Tenet Healthcare Lawsuit shows Ramp-Up in Aggressive Fraud Prosecution

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The DOJ has taken a strong stance on aggressively pursuing healthcare executives who may have been involved in fraud cases to hold them personally responsible.

Tenet Healthcare, based in Dallas, Texas agreed to pay nearly $514 million in October of 2016 to resolve allegations that the company paid kickbacks in exchange for patient referrals. While Tenet settled the suit, the federal government attached a name to the case last week when a former Tenet executive was charged for his alleged involvement in the kickbacks scheme.

In an indictment filed in late January, John Holland, previously senior vice president of operations for Tenet’s Southern States Region and as CEO of North Fulton Medical Center in Roswell, Ga., is charged with one count of healthcare fraud and two counts of major fraud against the United States.

Per the Department of Justice, Mr. Holland and the other co-conspirators bypassed Tenet’s internal accounting controls to pay illegal kickbacks and bribes to a clinic that referred undocumented pregnant patients to Tenet hospitals for Medicaid-covered deliveries. Federal prosecutors allege that the scheme helped Tenet bill the Georgia and South Carolina Medicaid programs for over $400 million.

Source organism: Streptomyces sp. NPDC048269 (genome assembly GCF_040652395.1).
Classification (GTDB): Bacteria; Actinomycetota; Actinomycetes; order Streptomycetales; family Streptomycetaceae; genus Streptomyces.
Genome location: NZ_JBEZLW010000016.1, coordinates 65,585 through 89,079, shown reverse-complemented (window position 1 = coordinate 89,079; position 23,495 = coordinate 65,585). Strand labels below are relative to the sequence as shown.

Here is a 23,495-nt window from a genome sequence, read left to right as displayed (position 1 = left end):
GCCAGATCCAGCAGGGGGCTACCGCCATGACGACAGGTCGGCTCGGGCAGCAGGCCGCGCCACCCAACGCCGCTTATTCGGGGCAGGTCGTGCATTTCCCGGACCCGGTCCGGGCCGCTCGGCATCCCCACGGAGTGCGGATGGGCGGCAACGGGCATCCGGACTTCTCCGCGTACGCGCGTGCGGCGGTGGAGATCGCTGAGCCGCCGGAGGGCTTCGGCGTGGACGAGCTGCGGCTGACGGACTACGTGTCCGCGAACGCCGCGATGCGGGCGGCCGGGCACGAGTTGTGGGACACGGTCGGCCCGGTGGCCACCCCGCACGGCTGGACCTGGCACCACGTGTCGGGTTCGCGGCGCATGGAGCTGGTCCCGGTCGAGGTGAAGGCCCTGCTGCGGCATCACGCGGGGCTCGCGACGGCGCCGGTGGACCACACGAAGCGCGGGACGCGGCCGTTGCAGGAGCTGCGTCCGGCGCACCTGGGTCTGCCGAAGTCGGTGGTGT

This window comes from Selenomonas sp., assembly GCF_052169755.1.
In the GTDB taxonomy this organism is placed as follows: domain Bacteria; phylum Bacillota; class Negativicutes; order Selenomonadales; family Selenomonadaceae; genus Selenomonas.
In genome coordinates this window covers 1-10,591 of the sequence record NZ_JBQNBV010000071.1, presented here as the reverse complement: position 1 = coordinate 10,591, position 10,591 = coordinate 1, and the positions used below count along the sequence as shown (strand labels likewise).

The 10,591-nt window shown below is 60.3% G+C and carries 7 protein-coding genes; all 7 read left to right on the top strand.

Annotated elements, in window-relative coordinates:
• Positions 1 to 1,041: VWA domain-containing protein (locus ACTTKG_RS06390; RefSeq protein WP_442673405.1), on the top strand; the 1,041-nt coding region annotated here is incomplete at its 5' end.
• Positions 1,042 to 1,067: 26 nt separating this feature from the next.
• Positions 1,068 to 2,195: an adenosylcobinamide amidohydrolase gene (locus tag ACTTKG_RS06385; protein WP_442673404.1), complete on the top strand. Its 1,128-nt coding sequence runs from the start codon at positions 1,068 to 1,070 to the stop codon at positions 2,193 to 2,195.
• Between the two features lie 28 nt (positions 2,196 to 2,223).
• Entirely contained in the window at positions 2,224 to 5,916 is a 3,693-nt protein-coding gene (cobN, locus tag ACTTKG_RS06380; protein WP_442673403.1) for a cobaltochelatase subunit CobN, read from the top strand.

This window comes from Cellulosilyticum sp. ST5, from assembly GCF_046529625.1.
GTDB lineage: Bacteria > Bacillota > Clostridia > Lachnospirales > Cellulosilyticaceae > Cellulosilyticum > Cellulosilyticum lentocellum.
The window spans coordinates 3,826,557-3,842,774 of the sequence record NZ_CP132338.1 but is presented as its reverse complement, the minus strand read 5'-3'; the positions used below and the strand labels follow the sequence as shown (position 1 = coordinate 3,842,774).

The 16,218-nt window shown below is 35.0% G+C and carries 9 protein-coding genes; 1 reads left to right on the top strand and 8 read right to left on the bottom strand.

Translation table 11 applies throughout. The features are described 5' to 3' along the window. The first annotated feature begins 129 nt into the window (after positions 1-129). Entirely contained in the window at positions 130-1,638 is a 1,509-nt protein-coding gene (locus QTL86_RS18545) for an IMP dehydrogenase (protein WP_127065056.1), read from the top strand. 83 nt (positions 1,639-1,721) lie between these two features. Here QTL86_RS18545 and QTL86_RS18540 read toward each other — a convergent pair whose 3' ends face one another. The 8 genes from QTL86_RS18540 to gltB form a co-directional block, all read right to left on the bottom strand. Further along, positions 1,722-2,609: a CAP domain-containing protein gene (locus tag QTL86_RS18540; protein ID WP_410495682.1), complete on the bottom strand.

The case against Mr. Holland, who has pleaded not guilty to the charges, highlights the government’s interest in holding individuals, not just the organizations they work for, responsible for fraud.

In the past, healthcare companies were only expected to provide information about the underlying facts of the situation in a fraud investigation. But these investigations have become more complicated, as the DOJ has taken a strong stance on aggressively pursuing healthcare executives who may have been involved in fraud cases to hold them personally responsible.

In a memo issued to federal prosecutors in September 2015, the DOJ provided guidance on steps it is taking to strengthen its pursuit of individual corporate wrongdoing. The repercussions of the memo — which has been dubbed the “Yates memo” after former Deputy Attorney General Sally Yates — are significant. One key change is that to be eligible for any cooperation credit, companies must provide the names of individuals involved in the fraud, no matter where they sit within the company.

Although it has been more than a year since the Yates memo was distributed, Linda Baumann, a partner with Arent Fox, told Bloomberg BNA there has been a recent increase in the number of healthcare fraud prosecutions against individuals. Ms. Baumann attributed the pause between the Yates memo and the ramp-up in individual fraud prosecutions to the time it takes to develop cases against those involved in healthcare fraud. She also said the recent uptick in fraud prosecutions may be due to the federal government’s desire to finish investigations before the administration changed.

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